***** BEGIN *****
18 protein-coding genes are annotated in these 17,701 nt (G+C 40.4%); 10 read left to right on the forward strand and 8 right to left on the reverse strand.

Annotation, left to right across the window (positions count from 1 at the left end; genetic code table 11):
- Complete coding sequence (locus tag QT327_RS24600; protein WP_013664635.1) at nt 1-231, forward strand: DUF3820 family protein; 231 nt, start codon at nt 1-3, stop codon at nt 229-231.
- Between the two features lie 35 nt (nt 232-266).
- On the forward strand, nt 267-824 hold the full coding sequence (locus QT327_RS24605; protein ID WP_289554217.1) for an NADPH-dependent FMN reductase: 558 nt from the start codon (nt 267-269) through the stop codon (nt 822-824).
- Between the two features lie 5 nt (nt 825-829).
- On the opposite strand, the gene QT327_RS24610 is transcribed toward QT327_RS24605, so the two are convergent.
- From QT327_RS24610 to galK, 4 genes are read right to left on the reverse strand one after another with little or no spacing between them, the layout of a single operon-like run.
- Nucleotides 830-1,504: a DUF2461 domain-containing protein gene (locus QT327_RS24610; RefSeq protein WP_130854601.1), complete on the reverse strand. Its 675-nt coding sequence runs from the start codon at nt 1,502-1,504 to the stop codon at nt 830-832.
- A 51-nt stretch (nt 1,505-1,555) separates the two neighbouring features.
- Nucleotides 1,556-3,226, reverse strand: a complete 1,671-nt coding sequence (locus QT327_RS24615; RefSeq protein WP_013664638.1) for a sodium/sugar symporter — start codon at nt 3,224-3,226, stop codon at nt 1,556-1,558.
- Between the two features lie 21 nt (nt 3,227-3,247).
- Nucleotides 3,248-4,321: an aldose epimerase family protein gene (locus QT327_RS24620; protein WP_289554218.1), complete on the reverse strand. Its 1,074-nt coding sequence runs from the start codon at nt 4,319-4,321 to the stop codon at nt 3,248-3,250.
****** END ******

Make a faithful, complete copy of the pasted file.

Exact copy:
18 protein-coding genes are annotated in these 17,701 nt (G+C 40.4%); 10 read left to right on the forward strand and 8 right to left on the reverse strand.

Annotation, left to right across the window (positions count from 1 at the left end; genetic code table 11):
- Complete coding sequence (locus tag QT327_RS24600; protein WP_013664635.1) at nt 1-231, forward strand: DUF3820 family protein; 231 nt, start codon at nt 1-3, stop codon at nt 229-231.
- Between the two features lie 35 nt (nt 232-266).
- On the forward strand, nt 267-824 hold the full coding sequence (locus QT327_RS24605; protein ID WP_289554217.1) for an NADPH-dependent FMN reductase: 558 nt from the start codon (nt 267-269) through the stop codon (nt 822-824).
- Between the two features lie 5 nt (nt 825-829).
- On the opposite strand, the gene QT327_RS24610 is transcribed toward QT327_RS24605, so the two are convergent.
- From QT327_RS24610 to galK, 4 genes are read right to left on the reverse strand one after another with little or no spacing between them, the layout of a single operon-like run.
- Nucleotides 830-1,504: a DUF2461 domain-containing protein gene (locus QT327_RS24610; RefSeq protein WP_130854601.1), complete on the reverse strand. Its 675-nt coding sequence runs from the start codon at nt 1,502-1,504 to the stop codon at nt 830-832.
- A 51-nt stretch (nt 1,505-1,555) separates the two neighbouring features.
- Nucleotides 1,556-3,226, reverse strand: a complete 1,671-nt coding sequence (locus QT327_RS24615; RefSeq protein WP_013664638.1) for a sodium/sugar symporter — start codon at nt 3,224-3,226, stop codon at nt 1,556-1,558.
- Between the two features lie 21 nt (nt 3,227-3,247).
- Nucleotides 3,248-4,321: an aldose epimerase family protein gene (locus QT327_RS24620; protein WP_289554218.1), complete on the reverse strand. Its 1,074-nt coding sequence runs from the start codon at nt 4,319-4,321 to the stop codon at nt 3,248-3,250.